Adapting Buildings for a Changing Climate
Since the mid-eighteenth century, atmospheric concentrations of greenhouse gases have increased in the atmosphere due to human activities. These anthropogenic greenhouse gas emissions have caused an increase in the average air temperature, changed precipitation patterns, increased the duration and intensity of storm events, and promoted sea level rise. While most policy efforts have focused on reducing greenhouse gas emissions, the warming trend will continue for several centuries even if emissions are stabilized because of the inertia of the global climate system.
Therefore, policymakers and practitioners will need to select effective adaptation strategies to cope with a changing climate. Although the building stock interacts with energy use, transportation patterns, and public health, most recent assessments of climate change have failed to address the role of buildings in adapting to climate change. This research project proposes to close this knowledge gap.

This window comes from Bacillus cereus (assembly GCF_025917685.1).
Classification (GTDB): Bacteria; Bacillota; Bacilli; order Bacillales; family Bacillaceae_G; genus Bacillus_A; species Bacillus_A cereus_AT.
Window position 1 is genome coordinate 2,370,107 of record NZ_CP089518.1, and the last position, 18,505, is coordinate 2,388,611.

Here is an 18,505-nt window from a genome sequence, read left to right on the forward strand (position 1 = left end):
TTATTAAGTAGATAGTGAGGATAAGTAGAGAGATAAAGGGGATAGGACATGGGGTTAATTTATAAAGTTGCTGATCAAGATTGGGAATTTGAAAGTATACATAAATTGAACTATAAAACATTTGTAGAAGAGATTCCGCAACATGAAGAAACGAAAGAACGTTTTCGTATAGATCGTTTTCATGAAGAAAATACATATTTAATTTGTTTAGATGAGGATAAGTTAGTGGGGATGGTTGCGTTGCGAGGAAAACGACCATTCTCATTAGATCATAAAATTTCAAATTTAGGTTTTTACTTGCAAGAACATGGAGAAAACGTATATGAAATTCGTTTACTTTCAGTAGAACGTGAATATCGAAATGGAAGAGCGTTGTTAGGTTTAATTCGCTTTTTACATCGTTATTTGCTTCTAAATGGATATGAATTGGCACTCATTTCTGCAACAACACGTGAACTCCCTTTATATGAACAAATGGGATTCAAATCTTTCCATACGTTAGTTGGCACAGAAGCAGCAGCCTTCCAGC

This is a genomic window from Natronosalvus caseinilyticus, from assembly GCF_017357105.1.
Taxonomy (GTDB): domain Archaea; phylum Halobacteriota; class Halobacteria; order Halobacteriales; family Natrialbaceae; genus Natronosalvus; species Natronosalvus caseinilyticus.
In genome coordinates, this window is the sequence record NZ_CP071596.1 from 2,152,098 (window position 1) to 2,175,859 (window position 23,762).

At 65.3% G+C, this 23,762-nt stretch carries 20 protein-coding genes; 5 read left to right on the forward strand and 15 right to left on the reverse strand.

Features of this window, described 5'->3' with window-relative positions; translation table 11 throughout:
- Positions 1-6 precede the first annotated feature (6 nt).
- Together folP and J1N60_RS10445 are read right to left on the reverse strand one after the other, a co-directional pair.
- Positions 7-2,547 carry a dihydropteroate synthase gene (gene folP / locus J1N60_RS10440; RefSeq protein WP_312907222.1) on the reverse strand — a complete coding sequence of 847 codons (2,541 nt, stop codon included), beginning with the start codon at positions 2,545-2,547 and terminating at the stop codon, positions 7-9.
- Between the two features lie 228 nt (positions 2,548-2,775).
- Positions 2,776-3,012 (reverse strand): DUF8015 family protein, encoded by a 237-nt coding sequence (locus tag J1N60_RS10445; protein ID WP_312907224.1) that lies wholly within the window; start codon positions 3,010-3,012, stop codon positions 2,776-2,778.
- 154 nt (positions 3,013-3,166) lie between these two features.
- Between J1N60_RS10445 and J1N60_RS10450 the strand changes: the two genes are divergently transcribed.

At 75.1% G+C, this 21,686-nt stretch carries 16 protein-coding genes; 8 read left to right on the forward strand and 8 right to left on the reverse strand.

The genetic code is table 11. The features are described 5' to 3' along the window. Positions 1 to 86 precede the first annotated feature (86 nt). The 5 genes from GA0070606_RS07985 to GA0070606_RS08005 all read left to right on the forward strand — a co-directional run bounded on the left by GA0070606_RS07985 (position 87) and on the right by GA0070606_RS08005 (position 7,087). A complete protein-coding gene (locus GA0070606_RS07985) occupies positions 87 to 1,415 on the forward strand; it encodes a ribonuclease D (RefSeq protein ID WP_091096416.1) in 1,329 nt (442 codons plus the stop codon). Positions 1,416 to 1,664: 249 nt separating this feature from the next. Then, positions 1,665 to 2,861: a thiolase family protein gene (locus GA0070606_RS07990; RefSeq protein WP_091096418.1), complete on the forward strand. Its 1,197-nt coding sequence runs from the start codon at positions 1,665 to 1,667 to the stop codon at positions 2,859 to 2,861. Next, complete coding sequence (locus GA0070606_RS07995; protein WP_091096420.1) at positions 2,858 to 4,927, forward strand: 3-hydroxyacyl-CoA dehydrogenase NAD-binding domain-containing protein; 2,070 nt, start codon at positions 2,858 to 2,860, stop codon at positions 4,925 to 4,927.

This project, funded by New York State Energy Research and Development Authority (NYSERDA) and led by Nicholas Rajkovich, an Assistant Professor in the School of Architecture and Planning, will be carried out in four phases:
- An integrated assessment of the influence of climate change on the building stock in New York State
- Economic modeling to determine state-wide direct and indirect impacts on economic output and employment
- The creation of a document identifying response strategies
- Dissemination of the results through reports, a symposium, a series of webinars, and publication in the peer-reviewed literature.
View “Are New York State’s Buildings Ready for Climate Change?” slide show.